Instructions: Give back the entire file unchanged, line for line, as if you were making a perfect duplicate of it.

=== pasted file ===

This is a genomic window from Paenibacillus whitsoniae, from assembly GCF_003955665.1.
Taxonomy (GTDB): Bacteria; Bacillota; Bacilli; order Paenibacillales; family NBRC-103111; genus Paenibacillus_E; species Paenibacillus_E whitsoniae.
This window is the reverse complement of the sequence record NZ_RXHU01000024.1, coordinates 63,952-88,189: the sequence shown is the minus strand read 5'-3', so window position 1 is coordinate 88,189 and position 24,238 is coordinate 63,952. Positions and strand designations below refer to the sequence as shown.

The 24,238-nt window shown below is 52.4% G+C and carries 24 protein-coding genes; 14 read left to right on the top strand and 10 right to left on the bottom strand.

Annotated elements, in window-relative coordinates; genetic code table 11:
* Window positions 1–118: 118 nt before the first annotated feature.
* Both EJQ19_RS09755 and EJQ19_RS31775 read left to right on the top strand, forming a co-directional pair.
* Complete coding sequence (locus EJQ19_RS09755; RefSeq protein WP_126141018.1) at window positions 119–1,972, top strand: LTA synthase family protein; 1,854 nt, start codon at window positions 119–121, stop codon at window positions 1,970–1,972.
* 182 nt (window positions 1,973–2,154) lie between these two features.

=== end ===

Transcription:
This is a genomic window from Paenibacillus whitsoniae, from assembly GCF_003955665.1.
Taxonomy (GTDB): Bacteria; Bacillota; Bacilli; order Paenibacillales; family NBRC-103111; genus Paenibacillus_E; species Paenibacillus_E whitsoniae.
This window is the reverse complement of the sequence record NZ_RXHU01000024.1, coordinates 63,952-88,189: the sequence shown is the minus strand read 5'-3', so window position 1 is coordinate 88,189 and position 24,238 is coordinate 63,952. Positions and strand designations below refer to the sequence as shown.

The 24,238-nt window shown below is 52.4% G+C and carries 24 protein-coding genes; 14 read left to right on the top strand and 10 right to left on the bottom strand.

Annotated elements, in window-relative coordinates; genetic code table 11:
* Window positions 1–118: 118 nt before the first annotated feature.
* Both EJQ19_RS09755 and EJQ19_RS31775 read left to right on the top strand, forming a co-directional pair.
* Complete coding sequence (locus EJQ19_RS09755; RefSeq protein WP_126141018.1) at window positions 119–1,972, top strand: LTA synthase family protein; 1,854 nt, start codon at window positions 119–121, stop codon at window positions 1,970–1,972.
* 182 nt (window positions 1,973–2,154) lie between these two features.